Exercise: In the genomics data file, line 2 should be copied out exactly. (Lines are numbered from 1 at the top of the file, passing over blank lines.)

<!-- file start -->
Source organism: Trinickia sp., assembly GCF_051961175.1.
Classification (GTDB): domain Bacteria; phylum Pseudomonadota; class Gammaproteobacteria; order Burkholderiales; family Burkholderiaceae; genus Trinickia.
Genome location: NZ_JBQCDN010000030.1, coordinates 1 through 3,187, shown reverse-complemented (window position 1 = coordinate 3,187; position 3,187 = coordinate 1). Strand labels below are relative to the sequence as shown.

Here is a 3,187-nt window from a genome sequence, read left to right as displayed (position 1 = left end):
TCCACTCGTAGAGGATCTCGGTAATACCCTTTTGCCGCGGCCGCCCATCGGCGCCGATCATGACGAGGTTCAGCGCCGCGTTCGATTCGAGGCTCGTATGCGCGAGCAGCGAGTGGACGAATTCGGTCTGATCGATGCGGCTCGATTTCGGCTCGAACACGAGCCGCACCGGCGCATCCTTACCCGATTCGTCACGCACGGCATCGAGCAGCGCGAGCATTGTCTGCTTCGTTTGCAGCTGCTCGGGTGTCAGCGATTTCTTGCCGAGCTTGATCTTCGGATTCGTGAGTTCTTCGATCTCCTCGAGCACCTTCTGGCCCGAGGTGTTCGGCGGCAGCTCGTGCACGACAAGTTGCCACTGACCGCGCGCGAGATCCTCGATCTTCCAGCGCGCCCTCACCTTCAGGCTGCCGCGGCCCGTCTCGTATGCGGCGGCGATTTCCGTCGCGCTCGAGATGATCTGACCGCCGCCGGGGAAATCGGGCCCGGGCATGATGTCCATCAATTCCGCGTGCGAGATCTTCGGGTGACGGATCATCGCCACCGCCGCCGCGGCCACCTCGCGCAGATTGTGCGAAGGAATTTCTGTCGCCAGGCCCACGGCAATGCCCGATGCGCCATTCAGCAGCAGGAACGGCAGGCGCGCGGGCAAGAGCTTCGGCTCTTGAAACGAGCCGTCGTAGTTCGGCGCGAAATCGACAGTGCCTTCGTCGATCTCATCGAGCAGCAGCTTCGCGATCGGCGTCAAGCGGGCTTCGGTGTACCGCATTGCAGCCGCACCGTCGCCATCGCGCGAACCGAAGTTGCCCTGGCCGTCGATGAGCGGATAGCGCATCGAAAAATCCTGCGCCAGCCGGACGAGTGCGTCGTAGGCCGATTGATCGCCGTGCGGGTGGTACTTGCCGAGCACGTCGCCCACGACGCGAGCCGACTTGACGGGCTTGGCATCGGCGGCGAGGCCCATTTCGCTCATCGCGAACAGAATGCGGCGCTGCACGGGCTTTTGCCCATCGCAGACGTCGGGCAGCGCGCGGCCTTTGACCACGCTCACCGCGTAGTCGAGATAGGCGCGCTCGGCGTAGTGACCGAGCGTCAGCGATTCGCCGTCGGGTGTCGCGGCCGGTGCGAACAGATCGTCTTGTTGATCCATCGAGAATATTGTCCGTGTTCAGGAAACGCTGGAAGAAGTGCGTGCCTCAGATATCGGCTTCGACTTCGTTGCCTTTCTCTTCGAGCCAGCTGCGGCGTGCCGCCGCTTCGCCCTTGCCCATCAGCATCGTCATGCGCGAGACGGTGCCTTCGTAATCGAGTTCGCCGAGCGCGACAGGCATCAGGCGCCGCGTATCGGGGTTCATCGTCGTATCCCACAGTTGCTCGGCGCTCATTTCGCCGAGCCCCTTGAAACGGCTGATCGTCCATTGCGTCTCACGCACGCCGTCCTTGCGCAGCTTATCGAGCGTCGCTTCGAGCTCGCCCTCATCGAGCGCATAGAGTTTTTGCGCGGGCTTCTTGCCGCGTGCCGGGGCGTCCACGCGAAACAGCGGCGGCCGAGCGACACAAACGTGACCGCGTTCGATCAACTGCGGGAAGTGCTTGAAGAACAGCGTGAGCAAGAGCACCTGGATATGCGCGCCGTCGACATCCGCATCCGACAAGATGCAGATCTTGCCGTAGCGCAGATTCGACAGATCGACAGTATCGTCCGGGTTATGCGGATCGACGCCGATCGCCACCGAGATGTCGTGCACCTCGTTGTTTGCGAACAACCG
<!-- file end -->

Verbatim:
Classification (GTDB): domain Bacteria; phylum Pseudomonadota; class Gammaproteobacteria; order Burkholderiales; family Burkholderiaceae; genus Trinickia.